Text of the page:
Grey DeLisle: Homewrecker

Andrew Gilstrap

Grey Delisle


Label: Hummin'bird

When you hear a line like "Something old, something new / Something borrowed, something blue / I'm getting older every day / Ain't nothing new / Baby, you're still borrowed / I'm still blue", you just think to yourself, "Ah, that's what a good country song is all about." Grey DeLisle's second record (her first, The Small Time, came out in 2000) has lots of moments like that, where you just think to yourself, "that's how that song oughta sound."

If you're a member of the late-night TV shift like me, you've probably become very familiar with DeLisle's voice without even knowing it; she's done cartoon voiceover work for everything from Rugrats to The Powerpuff Girls to Samurai Jack. She has a clear, strong voice that Homewrecker producer Marvin Etzioni (former Lone Justice member, producer of folks like Counting Crows and Toad the Wet Sprocket) rightfully puts up front in the mix.

Homewrecker starts off with "Borrowed and Blue", a perfect throwback to the golden age of Nashville songbirds like Dolly Parton and Loretta Lynn. Much of the song is spoken, from the perspective of a woman on the wrong end of a love triangle. It's theatrical to the extreme, but when DeLisle sings the chorus, it all falls together. She attacks the song with complete conviction, and that's probably why it works. From there, it's a mixture of styles ranging from boogie woogie blues to Tom Waits-style waltzes.

For lack of a better label, DeLisle will probably be considered a country artist. Songs like "Borrowed and Blue" and "Beautiful Mistake" are certainly vintage Nashville, but DeLisle's just as likely to make a nod to classic R.E.M. (check out the riff that kicks off "The Hole" or the chiming chords that lead into "Beautiful Mistake"). The title track is a rockabilly romp that evokes the old Sun Records sound before breaking into some breakneck barroom piano. "Dead Cat" sounds a bit like Syd Straw until DeLisle stakes her claim by wailing the lyrics to the point where her voice breaks. I'm still not exactly sure what the funky, brooding track is about, but man, you've got to admire DeLisle's delivery.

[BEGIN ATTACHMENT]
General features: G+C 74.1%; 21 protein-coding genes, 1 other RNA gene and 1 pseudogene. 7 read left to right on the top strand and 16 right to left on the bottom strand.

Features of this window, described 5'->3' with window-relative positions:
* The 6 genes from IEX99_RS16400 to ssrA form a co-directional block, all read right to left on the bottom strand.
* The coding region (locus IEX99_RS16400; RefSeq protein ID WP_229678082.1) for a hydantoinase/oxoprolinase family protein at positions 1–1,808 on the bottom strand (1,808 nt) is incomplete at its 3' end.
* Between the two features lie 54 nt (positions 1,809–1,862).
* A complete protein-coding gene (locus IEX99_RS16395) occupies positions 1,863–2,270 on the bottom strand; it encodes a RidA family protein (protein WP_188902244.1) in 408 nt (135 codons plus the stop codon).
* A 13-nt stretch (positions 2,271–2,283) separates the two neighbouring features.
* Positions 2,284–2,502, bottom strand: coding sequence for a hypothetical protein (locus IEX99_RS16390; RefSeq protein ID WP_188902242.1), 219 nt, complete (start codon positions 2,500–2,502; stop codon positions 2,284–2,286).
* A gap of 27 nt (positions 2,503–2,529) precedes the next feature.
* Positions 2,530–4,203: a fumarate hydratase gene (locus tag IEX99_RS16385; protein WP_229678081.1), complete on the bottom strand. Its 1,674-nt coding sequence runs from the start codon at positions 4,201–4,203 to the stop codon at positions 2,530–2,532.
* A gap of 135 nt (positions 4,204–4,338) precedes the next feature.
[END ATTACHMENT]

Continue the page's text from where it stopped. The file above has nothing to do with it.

The disc's showstopper, though, is "Showgirl (I'm Sorry)", a duet with Rhett Miller of Old '97s fame. It's a classic tale of the road, in which Miller's character falls prey to a "golden-haired chanteuse" while DeLisle offers that all she wanted was to raise a family. The song coalesces into DeLisle listing the showgirl's victories while Miller repeatedly responds, "I'm sorry, so so sorry". It's absolutely gorgeous, and quite elegant.

"Frozen in Time" and "The Hole" both exhibit a Syd Straw vibe, in which DeLisle just goes for the song's throat. There are a few times when DeLisle seems to be on the edge of being too theatrical, but she always eases off before she crosses that line. "'Twas Her Hunger" takes on a Mule Variations-era Tom Waits feel, with its gently loping pace. Sung from a man's standpoint, it tells of succumbing to a woman's guile (I'm not sure, at one point, if DeLisle's singing "it was her beauty" or "her booty that derailed me", but I guess either one works). "Ferris Wheels and Freakshows" finishes off the record in similar style, with carnival sounds providing the backdrop to DeLisle's tales of a twisted relationship. The song's either metaphorical when she sings, "it's been ferris wheels and freakshows since I met you", or she could be singing about falling in love with a carny. If there's one minor quibble about Homewrecker -- and it's a very minor one -- it's that you can't be sure what DeLisle's more surreal scenarios are about.

Other than that, though, this is an excellent record, full of artistic risk. Any number of these songs could fold in on DeLisle to the point where they sound like self-parody. Throughout the album, though, she carries herself through sprawling, ambitious arrangements, and she shows that she's up to the task. DeLisle's one of those full-throated singers with the artistic temperament to match, and it'll be really interesting to see where she goes from here.





A Certain Ratio Return with a Message of Hope on 'ACR Loco'

Inspired by 2019's career-spanning box set, legendary Manchester post-punkers A Certain Ratio return with their first new album in 12 years, ACR Loco.